Weed Seed: Bromus japonicus (Japanese brome)

Family

Poaceae

Common Name

Japanese brome

Regulation

Secondary Noxious, Class 3 in the Canadian Weed Seeds Order, 2016 under the Seeds Act.

Distribution

Canadian: Occurs in AB, BC, MB, NB, NS, ON, QC, SK, YT (Brouillet et al. 2016Footnote 1).

Worldwide: Native to northern Africa and temperate Eurasia from France eastward to China, Japan and Korea (USDA-ARS 2016Footnote 2). Introduced in parts of Europe, Australia, New Zealand, South Africa and North and South America (Holm et al. 1991Footnote 3, USDA-ARS 2016Footnote 2). Occurs throughout most of the United States (Barkworth et al. 2007Footnote 4).

Duration of life cycle

Annual

Seed or fruit type

Floret

Identification features

Size

  • Floret length: 7.0 - 9.0 mm
  • Floret width: 1.0 - 2.0 mm
  • Awn length: 8.0 - 13.0 mm

Shape

  • Long oval-shaped floret with a flared top, and in-rolled and extended lemma sides

Surface Texture

  • Lemma is papery with hyaline margins, scabrous to ciliate on upper half and margins

Colour

  • Floret is straw yellow

Other Features

  • Palea teeth longer than 1.0 mm.
  • Awn bends away from the lemma.
  • The caryopsis is pubescent on the margins.

Habitat and Crop Association

Cultivated fields, old fields, rangelands, pastures, hay fields, gardens, roadsides, industrial sites and disturbed areas (Darbyshire 2003Footnote 5, Barkworth et al. 2007Footnote 4). A weed of winter wheat, grass and alfalfa seed fields, pastures and ranges, and many other places (Finnerty and Klingman 1962Footnote 6). Prefers somewhat moister habitats than B. tectorum (Kirkland and Brenzil 2007Footnote 7).

General Information

Japanese brome can invade pastures and rangelands where it competes with native species, but can be used as an early-season forage (Howard 1994Footnote 8). It has been observed to increase in natural areas under a fire-suppression management regime (Howard 1994Footnote 8).

In Canada, annual bromes are often an indicator of poor range condition, and readily infest areas where native vegetation has been disturbed by overgrazing, fire, and cultivation (Kirkland and Brenzil 2007Footnote 7). Japanese brome occurs as a contaminant in seed and grain (Canadian Grain Commission (CGC) data).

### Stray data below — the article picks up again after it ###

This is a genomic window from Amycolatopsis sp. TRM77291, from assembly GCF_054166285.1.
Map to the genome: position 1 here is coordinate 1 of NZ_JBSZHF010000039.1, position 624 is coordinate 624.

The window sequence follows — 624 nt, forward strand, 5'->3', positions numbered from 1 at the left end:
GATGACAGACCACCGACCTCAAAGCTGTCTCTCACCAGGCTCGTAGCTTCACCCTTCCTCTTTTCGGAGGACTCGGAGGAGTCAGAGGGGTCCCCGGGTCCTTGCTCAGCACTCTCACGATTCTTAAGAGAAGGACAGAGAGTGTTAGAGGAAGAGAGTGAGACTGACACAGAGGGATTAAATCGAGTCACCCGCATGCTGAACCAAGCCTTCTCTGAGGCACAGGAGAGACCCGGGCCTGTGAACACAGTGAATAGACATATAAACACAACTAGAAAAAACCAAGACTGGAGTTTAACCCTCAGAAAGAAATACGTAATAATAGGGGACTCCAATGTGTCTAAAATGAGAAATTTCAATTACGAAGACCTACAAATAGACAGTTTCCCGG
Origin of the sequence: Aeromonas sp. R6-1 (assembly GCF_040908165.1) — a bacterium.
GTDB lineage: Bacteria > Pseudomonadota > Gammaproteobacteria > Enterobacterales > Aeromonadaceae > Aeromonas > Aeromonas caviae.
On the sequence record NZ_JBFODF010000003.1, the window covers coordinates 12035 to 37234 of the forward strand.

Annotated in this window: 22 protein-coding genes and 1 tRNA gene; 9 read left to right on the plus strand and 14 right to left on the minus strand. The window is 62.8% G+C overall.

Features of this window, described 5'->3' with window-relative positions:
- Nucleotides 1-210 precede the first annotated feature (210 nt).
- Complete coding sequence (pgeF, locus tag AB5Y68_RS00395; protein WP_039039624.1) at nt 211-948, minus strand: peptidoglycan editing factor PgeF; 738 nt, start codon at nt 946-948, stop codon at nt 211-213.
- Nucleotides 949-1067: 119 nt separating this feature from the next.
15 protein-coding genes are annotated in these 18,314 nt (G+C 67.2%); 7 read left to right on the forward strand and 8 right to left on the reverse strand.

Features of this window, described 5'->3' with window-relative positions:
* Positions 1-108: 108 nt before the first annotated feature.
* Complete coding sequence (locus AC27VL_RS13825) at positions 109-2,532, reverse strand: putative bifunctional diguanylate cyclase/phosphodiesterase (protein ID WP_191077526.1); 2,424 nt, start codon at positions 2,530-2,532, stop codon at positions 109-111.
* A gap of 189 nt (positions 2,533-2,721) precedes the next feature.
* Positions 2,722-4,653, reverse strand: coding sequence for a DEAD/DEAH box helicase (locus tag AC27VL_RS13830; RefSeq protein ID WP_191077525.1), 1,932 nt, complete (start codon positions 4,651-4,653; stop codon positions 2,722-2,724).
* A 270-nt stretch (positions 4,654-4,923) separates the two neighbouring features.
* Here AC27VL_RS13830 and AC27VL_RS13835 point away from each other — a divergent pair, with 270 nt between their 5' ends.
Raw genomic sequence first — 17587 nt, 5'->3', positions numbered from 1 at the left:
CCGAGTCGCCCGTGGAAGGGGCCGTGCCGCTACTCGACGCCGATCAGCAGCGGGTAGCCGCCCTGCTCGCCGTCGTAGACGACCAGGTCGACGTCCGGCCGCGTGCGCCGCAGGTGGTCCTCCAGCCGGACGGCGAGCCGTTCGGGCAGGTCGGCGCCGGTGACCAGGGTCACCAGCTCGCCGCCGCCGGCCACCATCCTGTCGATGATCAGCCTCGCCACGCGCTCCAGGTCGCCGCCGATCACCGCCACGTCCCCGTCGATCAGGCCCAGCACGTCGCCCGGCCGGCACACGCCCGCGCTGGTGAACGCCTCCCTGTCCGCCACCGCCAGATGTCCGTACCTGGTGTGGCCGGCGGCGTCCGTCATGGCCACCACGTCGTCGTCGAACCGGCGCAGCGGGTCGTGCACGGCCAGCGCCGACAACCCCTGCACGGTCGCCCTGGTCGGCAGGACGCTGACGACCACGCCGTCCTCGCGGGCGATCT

Similar species

Soft chess (Bromus hordeaceus)

  • Soft chess has a similar size, oval shape, straw colour and extended lemma sides.
  • The caryopsis is not pubescent on the margins. The lemmas of soft chess are often pilose, but may be glabrous. The awn is shorter, up to 4.0 mm.

Field brome (Bromus arvensis)

  • Field brome has a similar size, oval shape, straw colour and extended lemma sides.
  • Field brome's awn is up to 3.0 mm shorter than Japanese brome and does not bend backwards from the lemma. Field brome usually has glabrous lemmas, and they tend to not extend as much as Japanese brome lemmas.

Photos

Figure 1 - Japanese brome (Bromus japonicus) florets
Japanese brome (Bromus japonicus) florets
Figure 2 - Japanese brome (Bromus japonicus) florets
Japanese brome (Bromus japonicus) floret
Figure 2 - Japanese brome (Bromus japonicus) florets
Japanese brome (Bromus japonicus) florets
Figure 4 - Japanese brome (Bromus japonicus) palea (close-up)
Japanese brome (Bromus japonicus) palea (close-up)

Similar species

Figure 5 - Similar species: Soft chess (Bromus hordeaceus) florets
Similar species: Soft chess (Bromus hordeaceus) florets
Figure 6 - Similar species: Soft chess (Bromus hordeaceus) floret, palea teeth
Similar species: Soft chess (Bromus hordeaceus) floret, palea teeth
Figure 7 - Similar species: Soft chess (Bromus arvensis) florets
Similar species: Field brome (Bromus arvensis) florets
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